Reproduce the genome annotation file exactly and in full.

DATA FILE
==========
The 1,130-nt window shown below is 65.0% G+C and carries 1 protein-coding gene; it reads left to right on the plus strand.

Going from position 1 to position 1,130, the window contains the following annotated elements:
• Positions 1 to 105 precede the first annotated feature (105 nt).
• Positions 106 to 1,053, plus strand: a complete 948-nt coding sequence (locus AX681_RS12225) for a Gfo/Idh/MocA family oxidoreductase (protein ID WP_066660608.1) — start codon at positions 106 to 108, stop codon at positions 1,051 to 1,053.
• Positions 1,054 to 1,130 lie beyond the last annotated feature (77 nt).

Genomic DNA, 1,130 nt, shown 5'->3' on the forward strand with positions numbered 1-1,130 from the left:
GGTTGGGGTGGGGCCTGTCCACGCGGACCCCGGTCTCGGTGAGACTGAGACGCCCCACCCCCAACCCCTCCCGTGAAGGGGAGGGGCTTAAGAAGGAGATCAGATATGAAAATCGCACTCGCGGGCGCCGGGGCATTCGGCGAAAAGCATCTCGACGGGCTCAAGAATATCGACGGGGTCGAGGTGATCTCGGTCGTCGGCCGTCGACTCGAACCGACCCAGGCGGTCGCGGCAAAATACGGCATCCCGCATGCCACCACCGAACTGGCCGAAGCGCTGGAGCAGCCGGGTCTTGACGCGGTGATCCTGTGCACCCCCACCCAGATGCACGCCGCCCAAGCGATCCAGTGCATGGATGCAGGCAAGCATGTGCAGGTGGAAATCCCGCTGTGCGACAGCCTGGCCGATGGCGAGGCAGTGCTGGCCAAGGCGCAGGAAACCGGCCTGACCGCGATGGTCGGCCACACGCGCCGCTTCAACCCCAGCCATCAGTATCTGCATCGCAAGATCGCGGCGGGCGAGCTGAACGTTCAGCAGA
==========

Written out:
The 1,130-nt window shown below is 65.0% G+C and carries 1 protein-coding gene; it reads left to right on the plus strand.

Going from position 1 to position 1,130, the window contains the following annotated elements:
• Positions 1 to 105 precede the first annotated feature (105 nt).
• Positions 106 to 1,053, plus strand: a complete 948-nt coding sequence (locus AX681_RS12225) for a Gfo/Idh/MocA family oxidoreductase (protein ID WP_066660608.1) — start codon at positions 106 to 108, stop codon at positions 1,051 to 1,053.
• Positions 1,054 to 1,130 lie beyond the last annotated feature (77 nt).

Genomic DNA, 1,130 nt, shown 5'->3' on the forward strand with positions numbered 1-1,130 from the left:
GGTTGGGGTGGGGCCTGTCCACGCGGACCCCGGTCTCGGTGAGACTGAGACGCCCCACCCCCAACCCCTCCCGTGAAGGGGAGGGGCTTAAGAAGGAGATCAGATATGAAAATCGCACTCGCGGGCGCCGGGGCATTCGGCGAAAAGCATCTCGACGGGCTCAAGAATATCGACGGGGTCGAGGTGATCTCGGTCGTCGGCCGTCGACTCGAACCGACCCAGGCGGTCGCGGCAAAATACGGCATCCCGCATGCCACCACCGAACTGGCCGAAGCGCTGGAGCAGCCGGGTCTTGACGCGGTGATCCTGTGCACCCCCACCCAGATGCACGCCGCCCAAGCGATCCAGTGCATGGATGCAGGCAAGCATGTGCAGGTGGAAATCCCGCTGTGCGACAGCCTGGCCGATGGCGAGGCAGTGCTGGCCAAGGCGCAGGAAACCGGCCTGACCGCGATGGTCGGCCACACGCGCCGCTTCAACCCCAGCCATCAGTATCTGCATCGCAAGATCGCGGCGGGCGAGCTGAACGTTCAGCAGA